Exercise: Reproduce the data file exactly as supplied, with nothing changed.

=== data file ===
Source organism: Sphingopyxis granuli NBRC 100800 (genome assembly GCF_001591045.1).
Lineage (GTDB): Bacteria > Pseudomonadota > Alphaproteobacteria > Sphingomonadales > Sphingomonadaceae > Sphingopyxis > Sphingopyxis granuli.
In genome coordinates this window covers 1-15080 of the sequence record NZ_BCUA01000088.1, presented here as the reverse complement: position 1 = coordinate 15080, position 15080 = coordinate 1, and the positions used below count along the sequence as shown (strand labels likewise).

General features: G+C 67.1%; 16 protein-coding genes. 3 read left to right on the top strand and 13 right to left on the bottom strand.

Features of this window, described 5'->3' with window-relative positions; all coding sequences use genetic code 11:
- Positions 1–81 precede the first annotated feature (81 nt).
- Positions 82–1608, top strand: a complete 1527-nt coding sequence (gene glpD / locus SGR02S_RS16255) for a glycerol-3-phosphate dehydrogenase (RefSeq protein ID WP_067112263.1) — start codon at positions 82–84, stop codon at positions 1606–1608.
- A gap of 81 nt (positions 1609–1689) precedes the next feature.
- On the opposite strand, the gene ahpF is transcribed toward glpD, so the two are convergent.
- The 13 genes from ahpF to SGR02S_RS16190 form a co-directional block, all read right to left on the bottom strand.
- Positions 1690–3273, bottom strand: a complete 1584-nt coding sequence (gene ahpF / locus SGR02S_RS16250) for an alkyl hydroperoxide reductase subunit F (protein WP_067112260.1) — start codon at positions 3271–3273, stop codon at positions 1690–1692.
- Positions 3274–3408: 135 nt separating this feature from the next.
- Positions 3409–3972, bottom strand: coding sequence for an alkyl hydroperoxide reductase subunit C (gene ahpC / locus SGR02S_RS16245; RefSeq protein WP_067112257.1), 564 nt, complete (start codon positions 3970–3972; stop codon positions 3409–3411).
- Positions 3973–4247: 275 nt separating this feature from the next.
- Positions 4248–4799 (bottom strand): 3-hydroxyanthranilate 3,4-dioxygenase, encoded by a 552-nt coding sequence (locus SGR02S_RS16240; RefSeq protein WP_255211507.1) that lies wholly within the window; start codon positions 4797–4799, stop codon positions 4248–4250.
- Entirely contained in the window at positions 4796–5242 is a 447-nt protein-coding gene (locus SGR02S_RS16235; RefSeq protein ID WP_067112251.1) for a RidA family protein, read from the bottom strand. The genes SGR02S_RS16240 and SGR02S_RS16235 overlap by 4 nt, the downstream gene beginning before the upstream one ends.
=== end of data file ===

Source organism: Sphingopyxis granuli NBRC 100800 (genome assembly GCF_001591045.1).
Lineage (GTDB): Bacteria > Pseudomonadota > Alphaproteobacteria > Sphingomonadales > Sphingomonadaceae > Sphingopyxis > Sphingopyxis granuli.
In genome coordinates this window covers 1-15080 of the sequence record NZ_BCUA01000088.1, presented here as the reverse complement: position 1 = coordinate 15080, position 15080 = coordinate 1, and the positions used below count along the sequence as shown (strand labels likewise).

General features: G+C 67.1%; 16 protein-coding genes. 3 read left to right on the top strand and 13 right to left on the bottom strand.

Features of this window, described 5'->3' with window-relative positions; all coding sequences use genetic code 11:
- Positions 1–81 precede the first annotated feature (81 nt).
- Positions 82–1608, top strand: a complete 1527-nt coding sequence (gene glpD / locus SGR02S_RS16255) for a glycerol-3-phosphate dehydrogenase (RefSeq protein ID WP_067112263.1) — start codon at positions 82–84, stop codon at positions 1606–1608.
- A gap of 81 nt (positions 1609–1689) precedes the next feature.
- On the opposite strand, the gene ahpF is transcribed toward glpD, so the two are convergent.
- The 13 genes from ahpF to SGR02S_RS16190 form a co-directional block, all read right to left on the bottom strand.
- Positions 1690–3273, bottom strand: a complete 1584-nt coding sequence (gene ahpF / locus SGR02S_RS16250) for an alkyl hydroperoxide reductase subunit F (protein WP_067112260.1) — start codon at positions 3271–3273, stop codon at positions 1690–1692.
- Positions 3274–3408: 135 nt separating this feature from the next.
- Positions 3409–3972, bottom strand: coding sequence for an alkyl hydroperoxide reductase subunit C (gene ahpC / locus SGR02S_RS16245; RefSeq protein WP_067112257.1), 564 nt, complete (start codon positions 3970–3972; stop codon positions 3409–3411).
- Positions 3973–4247: 275 nt separating this feature from the next.
- Positions 4248–4799 (bottom strand): 3-hydroxyanthranilate 3,4-dioxygenase, encoded by a 552-nt coding sequence (locus SGR02S_RS16240; RefSeq protein WP_255211507.1) that lies wholly within the window; start codon positions 4797–4799, stop codon positions 4248–4250.
- Entirely contained in the window at positions 4796–5242 is a 447-nt protein-coding gene (locus SGR02S_RS16235; RefSeq protein ID WP_067112251.1) for a RidA family protein, read from the bottom strand. The genes SGR02S_RS16240 and SGR02S_RS16235 overlap by 4 nt, the downstream gene beginning before the upstream one ends.